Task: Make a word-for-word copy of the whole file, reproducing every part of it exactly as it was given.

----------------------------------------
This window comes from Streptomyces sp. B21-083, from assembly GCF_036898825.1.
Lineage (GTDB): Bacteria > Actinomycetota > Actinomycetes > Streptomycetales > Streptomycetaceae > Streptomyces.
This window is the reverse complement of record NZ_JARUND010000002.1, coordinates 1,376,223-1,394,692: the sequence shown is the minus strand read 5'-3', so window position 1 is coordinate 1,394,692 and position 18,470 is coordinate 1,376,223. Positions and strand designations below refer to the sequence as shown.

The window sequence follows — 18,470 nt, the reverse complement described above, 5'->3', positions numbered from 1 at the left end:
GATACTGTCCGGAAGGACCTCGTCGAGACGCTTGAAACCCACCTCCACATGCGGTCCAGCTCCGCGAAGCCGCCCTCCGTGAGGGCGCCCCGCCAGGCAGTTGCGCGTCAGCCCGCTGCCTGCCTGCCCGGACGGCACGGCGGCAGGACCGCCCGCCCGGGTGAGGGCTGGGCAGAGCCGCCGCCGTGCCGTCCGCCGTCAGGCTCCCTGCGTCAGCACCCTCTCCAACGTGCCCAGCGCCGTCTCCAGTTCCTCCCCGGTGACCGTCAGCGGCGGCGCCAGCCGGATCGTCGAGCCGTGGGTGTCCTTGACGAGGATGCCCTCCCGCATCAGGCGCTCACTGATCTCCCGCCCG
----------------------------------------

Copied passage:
This window comes from Streptomyces sp. B21-083, from assembly GCF_036898825.1.
Lineage (GTDB): Bacteria > Actinomycetota > Actinomycetes > Streptomycetales > Streptomycetaceae > Streptomyces.
This window is the reverse complement of record NZ_JARUND010000002.1, coordinates 1,376,223-1,394,692: the sequence shown is the minus strand read 5'-3', so window position 1 is coordinate 1,394,692 and position 18,470 is coordinate 1,376,223. Positions and strand designations below refer to the sequence as shown.

The window sequence follows — 18,470 nt, the reverse complement described above, 5'->3', positions numbered from 1 at the left end:
GATACTGTCCGGAAGGACCTCGTCGAGACGCTTGAAACCCACCTCCACATGCGGTCCAGCTCCGCGAAGCCGCCCTCCGTGAGGGCGCCCCGCCAGGCAGTTGCGCGTCAGCCCGCTGCCTGCCTGCCCGGACGGCACGGCGGCAGGACCGCCCGCCCGGGTGAGGGCTGGGCAGAGCCGCCGCCGTGCCGTCCGCCGTCAGGCTCCCTGCGTCAGCACCCTCTCCAACGTGCCCAGCGCCGTCTCCAGTTCCTCCCCGGTGACCGTCAGCGGCGGCGCCAGCCGGATCGTCGAGCCGTGGGTGTCCTTGACGAGGATGCCCTCCCGCATCAGGCGCTCACTGATCTCCCGCCCG